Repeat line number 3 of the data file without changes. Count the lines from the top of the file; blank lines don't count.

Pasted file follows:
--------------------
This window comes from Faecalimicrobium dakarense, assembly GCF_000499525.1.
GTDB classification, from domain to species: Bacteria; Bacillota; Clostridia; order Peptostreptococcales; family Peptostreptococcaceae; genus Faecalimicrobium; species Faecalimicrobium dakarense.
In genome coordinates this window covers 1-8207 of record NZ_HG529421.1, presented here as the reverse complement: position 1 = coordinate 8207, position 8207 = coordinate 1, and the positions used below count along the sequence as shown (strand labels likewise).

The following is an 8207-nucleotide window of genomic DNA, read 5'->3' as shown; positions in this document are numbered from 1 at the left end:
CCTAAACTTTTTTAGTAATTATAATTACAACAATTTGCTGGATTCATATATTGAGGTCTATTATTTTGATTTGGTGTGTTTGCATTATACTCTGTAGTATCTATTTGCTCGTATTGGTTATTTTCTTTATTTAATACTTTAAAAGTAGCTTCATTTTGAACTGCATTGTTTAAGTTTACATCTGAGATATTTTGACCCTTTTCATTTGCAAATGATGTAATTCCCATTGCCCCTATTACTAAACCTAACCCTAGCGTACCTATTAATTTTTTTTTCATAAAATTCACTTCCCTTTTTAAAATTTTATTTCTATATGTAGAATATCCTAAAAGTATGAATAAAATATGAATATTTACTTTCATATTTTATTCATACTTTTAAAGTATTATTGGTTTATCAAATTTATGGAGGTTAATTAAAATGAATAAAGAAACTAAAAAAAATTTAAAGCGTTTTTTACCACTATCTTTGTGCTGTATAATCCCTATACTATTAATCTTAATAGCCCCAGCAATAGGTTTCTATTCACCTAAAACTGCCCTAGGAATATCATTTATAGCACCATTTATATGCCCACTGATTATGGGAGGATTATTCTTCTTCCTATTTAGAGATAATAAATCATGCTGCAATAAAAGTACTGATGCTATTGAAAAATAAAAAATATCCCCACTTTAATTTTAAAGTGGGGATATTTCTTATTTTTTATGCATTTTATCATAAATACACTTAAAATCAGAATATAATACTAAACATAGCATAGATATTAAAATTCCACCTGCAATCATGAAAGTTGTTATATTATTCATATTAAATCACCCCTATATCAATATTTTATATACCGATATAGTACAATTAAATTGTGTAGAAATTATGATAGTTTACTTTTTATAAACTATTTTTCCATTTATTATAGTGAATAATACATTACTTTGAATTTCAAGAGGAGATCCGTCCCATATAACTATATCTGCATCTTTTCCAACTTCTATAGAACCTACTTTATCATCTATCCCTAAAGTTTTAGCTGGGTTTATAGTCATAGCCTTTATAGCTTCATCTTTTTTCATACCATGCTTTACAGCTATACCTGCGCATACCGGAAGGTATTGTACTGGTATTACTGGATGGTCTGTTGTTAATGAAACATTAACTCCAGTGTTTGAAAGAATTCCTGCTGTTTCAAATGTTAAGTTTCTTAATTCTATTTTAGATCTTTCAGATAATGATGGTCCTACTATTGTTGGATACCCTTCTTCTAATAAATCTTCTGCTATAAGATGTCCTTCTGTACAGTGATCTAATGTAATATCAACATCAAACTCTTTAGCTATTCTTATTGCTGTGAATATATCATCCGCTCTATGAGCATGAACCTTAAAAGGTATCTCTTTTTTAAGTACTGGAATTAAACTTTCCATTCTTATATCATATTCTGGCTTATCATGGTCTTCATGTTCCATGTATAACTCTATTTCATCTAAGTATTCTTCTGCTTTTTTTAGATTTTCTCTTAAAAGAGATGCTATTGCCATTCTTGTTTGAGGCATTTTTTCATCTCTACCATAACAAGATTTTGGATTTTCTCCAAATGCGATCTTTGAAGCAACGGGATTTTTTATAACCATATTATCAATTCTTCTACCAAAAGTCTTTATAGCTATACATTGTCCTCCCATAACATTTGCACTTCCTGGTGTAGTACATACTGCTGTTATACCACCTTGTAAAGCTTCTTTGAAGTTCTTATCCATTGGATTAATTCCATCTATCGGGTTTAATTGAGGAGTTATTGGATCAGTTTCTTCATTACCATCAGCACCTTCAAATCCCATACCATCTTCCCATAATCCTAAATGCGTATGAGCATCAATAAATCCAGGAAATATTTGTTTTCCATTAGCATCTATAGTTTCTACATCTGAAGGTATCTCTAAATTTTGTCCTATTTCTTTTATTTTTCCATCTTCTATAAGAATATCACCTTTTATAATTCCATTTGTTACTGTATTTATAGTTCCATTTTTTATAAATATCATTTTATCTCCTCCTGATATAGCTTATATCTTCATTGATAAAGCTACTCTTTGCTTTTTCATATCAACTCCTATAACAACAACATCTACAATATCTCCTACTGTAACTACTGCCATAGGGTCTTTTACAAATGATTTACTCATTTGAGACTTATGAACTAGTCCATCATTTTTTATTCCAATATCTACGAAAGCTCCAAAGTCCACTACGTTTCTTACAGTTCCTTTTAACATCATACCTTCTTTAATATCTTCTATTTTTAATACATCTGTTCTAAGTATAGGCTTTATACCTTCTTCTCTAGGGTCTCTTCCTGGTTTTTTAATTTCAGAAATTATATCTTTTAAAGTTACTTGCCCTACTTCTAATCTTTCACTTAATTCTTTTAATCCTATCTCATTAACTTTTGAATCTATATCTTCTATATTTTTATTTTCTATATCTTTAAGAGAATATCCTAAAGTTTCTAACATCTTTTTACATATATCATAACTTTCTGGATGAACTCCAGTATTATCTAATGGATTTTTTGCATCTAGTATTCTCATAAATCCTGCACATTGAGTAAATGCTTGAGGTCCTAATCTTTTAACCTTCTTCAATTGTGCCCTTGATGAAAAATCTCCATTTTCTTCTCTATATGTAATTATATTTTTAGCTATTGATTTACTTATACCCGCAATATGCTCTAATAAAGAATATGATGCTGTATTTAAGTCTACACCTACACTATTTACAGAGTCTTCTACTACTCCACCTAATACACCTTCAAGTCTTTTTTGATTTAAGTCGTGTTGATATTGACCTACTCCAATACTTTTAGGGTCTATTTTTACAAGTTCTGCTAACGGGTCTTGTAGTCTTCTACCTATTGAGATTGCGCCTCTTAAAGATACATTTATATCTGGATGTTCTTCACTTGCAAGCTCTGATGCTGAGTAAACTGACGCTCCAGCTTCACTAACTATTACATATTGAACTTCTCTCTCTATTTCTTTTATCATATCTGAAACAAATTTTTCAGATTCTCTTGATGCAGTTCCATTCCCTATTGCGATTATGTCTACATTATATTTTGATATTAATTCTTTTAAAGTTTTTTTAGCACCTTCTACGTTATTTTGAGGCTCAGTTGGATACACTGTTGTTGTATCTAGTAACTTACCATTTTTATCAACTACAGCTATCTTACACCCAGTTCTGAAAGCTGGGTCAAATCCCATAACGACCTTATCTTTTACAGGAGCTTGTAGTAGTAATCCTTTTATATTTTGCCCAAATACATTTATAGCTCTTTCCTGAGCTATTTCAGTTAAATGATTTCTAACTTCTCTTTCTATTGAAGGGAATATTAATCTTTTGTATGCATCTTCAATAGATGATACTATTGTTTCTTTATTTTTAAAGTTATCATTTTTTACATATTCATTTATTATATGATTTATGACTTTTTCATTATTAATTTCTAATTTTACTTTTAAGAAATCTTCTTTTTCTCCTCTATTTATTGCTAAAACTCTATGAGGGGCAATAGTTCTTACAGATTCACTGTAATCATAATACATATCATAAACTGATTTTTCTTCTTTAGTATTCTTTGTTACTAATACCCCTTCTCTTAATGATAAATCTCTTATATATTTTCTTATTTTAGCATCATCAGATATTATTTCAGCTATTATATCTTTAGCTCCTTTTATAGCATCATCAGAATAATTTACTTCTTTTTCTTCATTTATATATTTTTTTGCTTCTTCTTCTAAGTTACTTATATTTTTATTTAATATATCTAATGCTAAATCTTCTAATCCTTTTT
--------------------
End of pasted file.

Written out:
In genome coordinates this window covers 1-8207 of record NZ_HG529421.1, presented here as the reverse complement: position 1 = coordinate 8207, position 8207 = coordinate 1, and the positions used below count along the sequence as shown (strand labels likewise).